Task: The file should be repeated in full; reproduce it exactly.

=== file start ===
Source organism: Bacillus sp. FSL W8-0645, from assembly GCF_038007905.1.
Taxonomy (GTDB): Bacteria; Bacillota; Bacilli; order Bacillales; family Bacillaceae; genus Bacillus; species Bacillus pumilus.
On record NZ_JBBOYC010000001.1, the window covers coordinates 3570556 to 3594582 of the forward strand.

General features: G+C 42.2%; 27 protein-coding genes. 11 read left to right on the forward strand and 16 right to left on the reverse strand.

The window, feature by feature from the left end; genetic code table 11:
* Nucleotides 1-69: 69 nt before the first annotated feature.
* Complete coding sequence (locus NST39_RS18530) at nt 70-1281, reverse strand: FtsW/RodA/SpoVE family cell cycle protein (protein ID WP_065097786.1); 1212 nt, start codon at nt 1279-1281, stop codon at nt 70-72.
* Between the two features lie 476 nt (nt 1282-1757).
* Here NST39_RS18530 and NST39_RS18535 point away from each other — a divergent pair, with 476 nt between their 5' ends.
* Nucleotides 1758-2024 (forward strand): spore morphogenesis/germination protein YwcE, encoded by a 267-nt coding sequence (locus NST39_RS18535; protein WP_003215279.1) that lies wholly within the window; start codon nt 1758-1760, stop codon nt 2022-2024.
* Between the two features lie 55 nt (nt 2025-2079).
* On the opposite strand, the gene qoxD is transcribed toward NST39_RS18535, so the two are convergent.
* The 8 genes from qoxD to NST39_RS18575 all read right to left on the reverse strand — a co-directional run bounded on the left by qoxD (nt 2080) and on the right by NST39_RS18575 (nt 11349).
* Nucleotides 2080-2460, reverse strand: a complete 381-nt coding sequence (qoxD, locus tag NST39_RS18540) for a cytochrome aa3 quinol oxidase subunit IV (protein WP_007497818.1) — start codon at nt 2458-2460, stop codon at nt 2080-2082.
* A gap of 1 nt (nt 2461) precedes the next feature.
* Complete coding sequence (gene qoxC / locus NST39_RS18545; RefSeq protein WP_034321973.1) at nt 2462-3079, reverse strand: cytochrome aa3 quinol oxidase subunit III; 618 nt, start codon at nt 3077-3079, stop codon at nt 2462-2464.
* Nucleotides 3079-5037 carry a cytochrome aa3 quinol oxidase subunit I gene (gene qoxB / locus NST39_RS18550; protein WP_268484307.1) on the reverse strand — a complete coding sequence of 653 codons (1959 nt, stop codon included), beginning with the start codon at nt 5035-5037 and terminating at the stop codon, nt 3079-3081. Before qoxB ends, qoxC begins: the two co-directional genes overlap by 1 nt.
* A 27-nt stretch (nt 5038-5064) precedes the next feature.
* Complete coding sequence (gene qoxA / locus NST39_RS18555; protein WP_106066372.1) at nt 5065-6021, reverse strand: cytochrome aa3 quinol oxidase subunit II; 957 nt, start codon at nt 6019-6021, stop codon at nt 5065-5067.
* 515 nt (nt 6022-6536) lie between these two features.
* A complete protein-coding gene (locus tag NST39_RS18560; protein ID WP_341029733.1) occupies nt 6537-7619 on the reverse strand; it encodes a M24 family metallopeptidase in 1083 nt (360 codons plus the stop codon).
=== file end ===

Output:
Source organism: Bacillus sp. FSL W8-0645, from assembly GCF_038007905.1.
Taxonomy (GTDB): Bacteria; Bacillota; Bacilli; order Bacillales; family Bacillaceae; genus Bacillus; species Bacillus pumilus.
On record NZ_JBBOYC010000001.1, the window covers coordinates 3570556 to 3594582 of the forward strand.

General features: G+C 42.2%; 27 protein-coding genes. 11 read left to right on the forward strand and 16 right to left on the reverse strand.

The window, feature by feature from the left end; genetic code table 11:
* Nucleotides 1-69: 69 nt before the first annotated feature.
* Complete coding sequence (locus NST39_RS18530) at nt 70-1281, reverse strand: FtsW/RodA/SpoVE family cell cycle protein (protein ID WP_065097786.1); 1212 nt, start codon at nt 1279-1281, stop codon at nt 70-72.
* Between the two features lie 476 nt (nt 1282-1757).
* Here NST39_RS18530 and NST39_RS18535 point away from each other — a divergent pair, with 476 nt between their 5' ends.
* Nucleotides 1758-2024 (forward strand): spore morphogenesis/germination protein YwcE, encoded by a 267-nt coding sequence (locus NST39_RS18535; protein WP_003215279.1) that lies wholly within the window; start codon nt 1758-1760, stop codon nt 2022-2024.
* Between the two features lie 55 nt (nt 2025-2079).
* On the opposite strand, the gene qoxD is transcribed toward NST39_RS18535, so the two are convergent.
* The 8 genes from qoxD to NST39_RS18575 all read right to left on the reverse strand — a co-directional run bounded on the left by qoxD (nt 2080) and on the right by NST39_RS18575 (nt 11349).
* Nucleotides 2080-2460, reverse strand: a complete 381-nt coding sequence (qoxD, locus tag NST39_RS18540) for a cytochrome aa3 quinol oxidase subunit IV (protein WP_007497818.1) — start codon at nt 2458-2460, stop codon at nt 2080-2082.
* A gap of 1 nt (nt 2461) precedes the next feature.
* Complete coding sequence (gene qoxC / locus NST39_RS18545; RefSeq protein WP_034321973.1) at nt 2462-3079, reverse strand: cytochrome aa3 quinol oxidase subunit III; 618 nt, start codon at nt 3077-3079, stop codon at nt 2462-2464.
* Nucleotides 3079-5037 carry a cytochrome aa3 quinol oxidase subunit I gene (gene qoxB / locus NST39_RS18550; protein WP_268484307.1) on the reverse strand — a complete coding sequence of 653 codons (1959 nt, stop codon included), beginning with the start codon at nt 5035-5037 and terminating at the stop codon, nt 3079-3081. Before qoxB ends, qoxC begins: the two co-directional genes overlap by 1 nt.
* A 27-nt stretch (nt 5038-5064) precedes the next feature.
* Complete coding sequence (gene qoxA / locus NST39_RS18555; protein WP_106066372.1) at nt 5065-6021, reverse strand: cytochrome aa3 quinol oxidase subunit II; 957 nt, start codon at nt 6019-6021, stop codon at nt 5065-5067.
* 515 nt (nt 6022-6536) lie between these two features.
* A complete protein-coding gene (locus tag NST39_RS18560; protein ID WP_341029733.1) occupies nt 6537-7619 on the reverse strand; it encodes a M24 family metallopeptidase in 1083 nt (360 codons plus the stop codon).